Bronze Age saw flourishing drug trade, opium discovered in ancient vase reveals

Chasing the flagon: Findings add fuel to longstanding debate about true purpose of containers

Harry Cockburn
Wednesday 03 October 2018 15:10 BST
The sealed vessel is a rare specimen and allowed scientists a unique opportunity to examine residual content
The sealed vessel is a rare specimen and allowed scientists a unique opportunity to examine residual content

The opium trade was flourishing in the eastern Mediterranean as far back as 3,600 years ago, according to scientists who have found deposits of the drug in late Bronze Age vases.

Researchers at the British Museum and the University of York found opium alkaloids preserved inside a Cypriot “base-ringed juglet” from the museum’s collection – the first time dependable chemical evidence has been produced to link the opium poppy with the distinctive containers which were widely traded in the area between 1650-1350 BC.

Though the juglets have long been associated with opium due to their distinctive shape when inverted – which resembles a poppy seed head – no definitive proof of the connection had been found, despite several previous attempts.

The design of the base ringed juglet is believed to have been a form of bronze-age branding for commercial purposes.

Recent work had questioned the association between the vessel and opium, with alternative theories suggesting they could have contained aromatic oils.

But the museum said the discoveries from this juglet could be consistent with either theory as the opium alkaloids were detected in a residue of degraded plant oil. This might mean that the juglet held poppyseed oil rather than pure opium.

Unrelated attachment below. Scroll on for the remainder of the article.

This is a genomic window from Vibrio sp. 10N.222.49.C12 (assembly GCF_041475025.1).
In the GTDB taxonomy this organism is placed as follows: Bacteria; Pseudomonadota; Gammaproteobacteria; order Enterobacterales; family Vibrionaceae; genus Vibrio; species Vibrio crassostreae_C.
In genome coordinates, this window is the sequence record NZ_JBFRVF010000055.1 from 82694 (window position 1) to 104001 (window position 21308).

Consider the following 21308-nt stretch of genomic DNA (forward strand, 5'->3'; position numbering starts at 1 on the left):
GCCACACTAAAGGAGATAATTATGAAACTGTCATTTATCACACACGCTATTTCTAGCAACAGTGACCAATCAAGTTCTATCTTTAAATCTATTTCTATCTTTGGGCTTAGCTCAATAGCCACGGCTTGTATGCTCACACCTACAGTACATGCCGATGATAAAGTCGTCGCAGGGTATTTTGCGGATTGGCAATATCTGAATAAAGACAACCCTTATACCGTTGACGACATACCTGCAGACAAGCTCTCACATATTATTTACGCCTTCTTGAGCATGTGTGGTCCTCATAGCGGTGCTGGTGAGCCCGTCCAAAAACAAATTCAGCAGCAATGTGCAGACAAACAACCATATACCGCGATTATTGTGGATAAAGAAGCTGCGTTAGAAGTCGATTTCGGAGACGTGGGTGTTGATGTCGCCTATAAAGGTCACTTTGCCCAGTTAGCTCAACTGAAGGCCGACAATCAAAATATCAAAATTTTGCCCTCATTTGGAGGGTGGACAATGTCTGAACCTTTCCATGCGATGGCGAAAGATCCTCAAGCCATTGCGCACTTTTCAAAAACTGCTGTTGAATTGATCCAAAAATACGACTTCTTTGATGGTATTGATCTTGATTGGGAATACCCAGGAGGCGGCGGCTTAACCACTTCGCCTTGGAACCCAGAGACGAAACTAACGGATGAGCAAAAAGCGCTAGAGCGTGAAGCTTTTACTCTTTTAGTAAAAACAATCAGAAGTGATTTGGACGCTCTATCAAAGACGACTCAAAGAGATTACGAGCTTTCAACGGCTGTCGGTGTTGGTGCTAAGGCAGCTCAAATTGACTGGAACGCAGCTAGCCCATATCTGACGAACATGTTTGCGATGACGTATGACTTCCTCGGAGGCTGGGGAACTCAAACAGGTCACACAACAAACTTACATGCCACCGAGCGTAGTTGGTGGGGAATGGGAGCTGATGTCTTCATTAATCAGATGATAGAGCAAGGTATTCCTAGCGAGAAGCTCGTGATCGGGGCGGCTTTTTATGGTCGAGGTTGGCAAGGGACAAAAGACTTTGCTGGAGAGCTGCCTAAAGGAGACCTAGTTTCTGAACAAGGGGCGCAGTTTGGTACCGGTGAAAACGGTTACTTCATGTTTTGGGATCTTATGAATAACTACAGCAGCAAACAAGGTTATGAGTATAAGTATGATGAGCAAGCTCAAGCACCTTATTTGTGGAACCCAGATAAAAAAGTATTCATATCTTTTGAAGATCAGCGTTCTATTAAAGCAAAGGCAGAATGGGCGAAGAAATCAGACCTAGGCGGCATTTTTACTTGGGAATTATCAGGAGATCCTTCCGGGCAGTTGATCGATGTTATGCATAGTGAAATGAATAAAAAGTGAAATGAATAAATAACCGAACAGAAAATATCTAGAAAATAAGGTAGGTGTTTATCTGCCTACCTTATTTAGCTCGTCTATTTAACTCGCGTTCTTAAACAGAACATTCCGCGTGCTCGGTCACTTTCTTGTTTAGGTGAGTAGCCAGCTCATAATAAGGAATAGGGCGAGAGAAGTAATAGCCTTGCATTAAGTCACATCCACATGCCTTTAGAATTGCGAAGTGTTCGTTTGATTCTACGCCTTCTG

The discovery of the oil “implies that the substance was not consumed as a narcotic but instead used for anointing or perfumery in which the psychoactive properties of the opium ingredient might only have symbolic significance”, the museum said.

The base-ring juglet resembles the seed head of an opium poppy

Dr Rebecca Stacey, who led the work at the British Museum said: “It is important to remember that this is just one vessel, so the result raises lots of questions about the contents of the juglet and its purpose – the presence of the alkaloids here is unequivocal and lends a new perspective to the debate about their significance.”

The team now wants to apply their techniques to other examples.

Professor Jane Thomas-Oates, head of the Centre of Excellence in Mass Spectrometry at the University of York, said: “We’ve established a rigorous method for detecting opiates in this kind of residue – the next analytical challenge is to see if we can succeed with less well-preserved residues.”

The juglet is a “very rare example of a sealed vessel with contents preserved inside”, the museum said. This exceptional preservation combined with a newly developed analytical method were both key to the success of the research team.

Hartwig Fischer, director of the British Museum, said: “We are always looking to learn new details from the past, and our scientific research team take a dynamic approach to learning from our collection.

“Thanks to a collaboration with our colleagues at the University of York, we have unlocked new information from this historic object that I am delighted we are sharing with the public today.”

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